Palo Alto, CA--Scientists at the Carnegie Institution's Department of Global Ecology have taken a new approach on examining a proposal to fix the warming planet. So-called geoengineering ideas--large-scale projects to change the Earth's climate--have included erecting giant mirrors in space to reflect solar radiation, injecting aerosols of sulfate into the stratosphere making a global sunshade, and much more. Past modeling of the sulfate idea looked at how the stratospheric aerosols might affect Earth's climate and chemistry. The Carnegie researchers started out differently by asking how, if people decided what kind of climate they want, they would go about determining the aerosol distribution pattern that would come closest to achieving their climate goals. This new approach is the first attempt to determine the optimal way of achieving defined climate goals. The research is published in the September 16, 2010, issue of the Environmental Research Letters.
"We know that sulfate can cool the Earth because we have observed global temperature decreases following volcanic eruptions," explained lead author George Ban-Weiss. "Past computer model simulations have shown that injecting sulfate uniformly into the stratosphere could reduce the surface temperature of the Earth, but the equator would be over cooled and the poles under cooled. You would also make the Earth drier, and decrease surface water runoff."
The Carnegie scientists ran five simulations using a global climate model with different sulfate aerosol concentrations depending on latitude. They then used the results from these simulations in an optimization model to determine what distribution of sulfates would come closest to achieving specified climate goals. They then tested these distributions in the global climate model to assess how well the climate goals were met.
They found that with more sulfate over the poles than in tropical regions, the temperature distribution was more like that of a low carbon dioxide climate. However, changes in the water cycle were most effectively diminished when the sulfates were distributed nearly uniformly.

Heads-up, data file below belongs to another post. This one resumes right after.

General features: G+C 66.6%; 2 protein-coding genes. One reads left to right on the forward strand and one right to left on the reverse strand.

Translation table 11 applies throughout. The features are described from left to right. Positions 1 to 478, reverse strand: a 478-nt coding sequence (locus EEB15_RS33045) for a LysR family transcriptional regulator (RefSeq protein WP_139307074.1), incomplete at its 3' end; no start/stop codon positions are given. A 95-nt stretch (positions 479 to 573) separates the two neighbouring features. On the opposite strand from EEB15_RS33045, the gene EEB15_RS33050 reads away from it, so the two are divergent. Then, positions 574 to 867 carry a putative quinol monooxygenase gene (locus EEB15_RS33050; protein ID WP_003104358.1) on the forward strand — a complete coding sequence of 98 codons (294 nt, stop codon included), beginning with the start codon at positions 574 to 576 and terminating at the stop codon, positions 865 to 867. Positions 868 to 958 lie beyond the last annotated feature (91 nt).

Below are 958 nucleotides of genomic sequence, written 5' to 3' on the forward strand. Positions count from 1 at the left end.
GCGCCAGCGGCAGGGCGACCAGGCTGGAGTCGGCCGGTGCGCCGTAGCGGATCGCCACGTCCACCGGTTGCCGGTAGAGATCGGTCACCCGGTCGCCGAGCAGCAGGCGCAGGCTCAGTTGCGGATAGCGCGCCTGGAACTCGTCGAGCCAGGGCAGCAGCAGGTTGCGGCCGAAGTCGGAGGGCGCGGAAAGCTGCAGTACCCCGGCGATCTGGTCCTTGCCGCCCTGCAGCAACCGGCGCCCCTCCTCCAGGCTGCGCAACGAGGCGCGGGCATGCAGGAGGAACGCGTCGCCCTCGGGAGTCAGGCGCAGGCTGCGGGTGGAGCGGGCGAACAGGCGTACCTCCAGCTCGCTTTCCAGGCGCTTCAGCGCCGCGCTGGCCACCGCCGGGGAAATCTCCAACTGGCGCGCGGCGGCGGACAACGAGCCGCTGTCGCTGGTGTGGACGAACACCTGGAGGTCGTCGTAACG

They found that if the right amount of uniformly distributed aerosols were put into the stratosphere, the magnitude of the temperature change could be diminished by 90% and the change in runoff by two-thirds. Under another scenario with aerosol distributions varying latitudinally as a parabola, the magnitude of temperature change was reduced by 94%, but then runoff changes were only reduced in half.
"Changes in temperature and the hydrological cycle cannot be simultaneously minimized because the hydrological cycle is more sensitive to changes in solar radiation than are surface air temperatures," explained Ban-Weiss.
"Our optimization model worked well because the complex climate models indicate that much of the climate system operates as a very linear system. This is surprising when you hear all the talk of tipping points," remarked co author Ken Caldeira. He continued, "Of course, this is just one model and it does not include all processes that are important in reality. Our results are illustrative and do not provide a sound basis for making policy decisions."
The specific climate goals and metrics used were somewhat arbitrary. "The study was primarily aimed at developing a new methodology for looking at the climate problem," said Caldeira.
"It's important to stress that geoengineering options can never reverse all of the consequences of greenhouse gas emissions. For example, it doesn't reverse ocean acidification. And it obviously has associated risk. So geoengineering is not an alternative to greenhouse gas emissions reductions." said Ban-Weiss.
The Carnegie Institution for Science (carnegiescience.edu) is a private, nonprofit organization headquartered in Washington, D.C., with six research departments throughout the U.S. Since its founding in 1902, the Carnegie Institution has been a pioneering force in basic scientific research. Carnegie scientists are leaders in plant biology, developmental biology, astronomy, materials science, global ecology, and Earth and planetary science.
The Department of Global Ecology was established in 2002 to help build the scientific foundations for a sustainable future. The department is located on the campus of Stanford University but is an independent research organization funded by the Carnegie Institution. Its scientists conduct basic research on a wide range of large-scale environmental issues, including climate change, ocean acidification, biological invasions, and changes in biodiversity.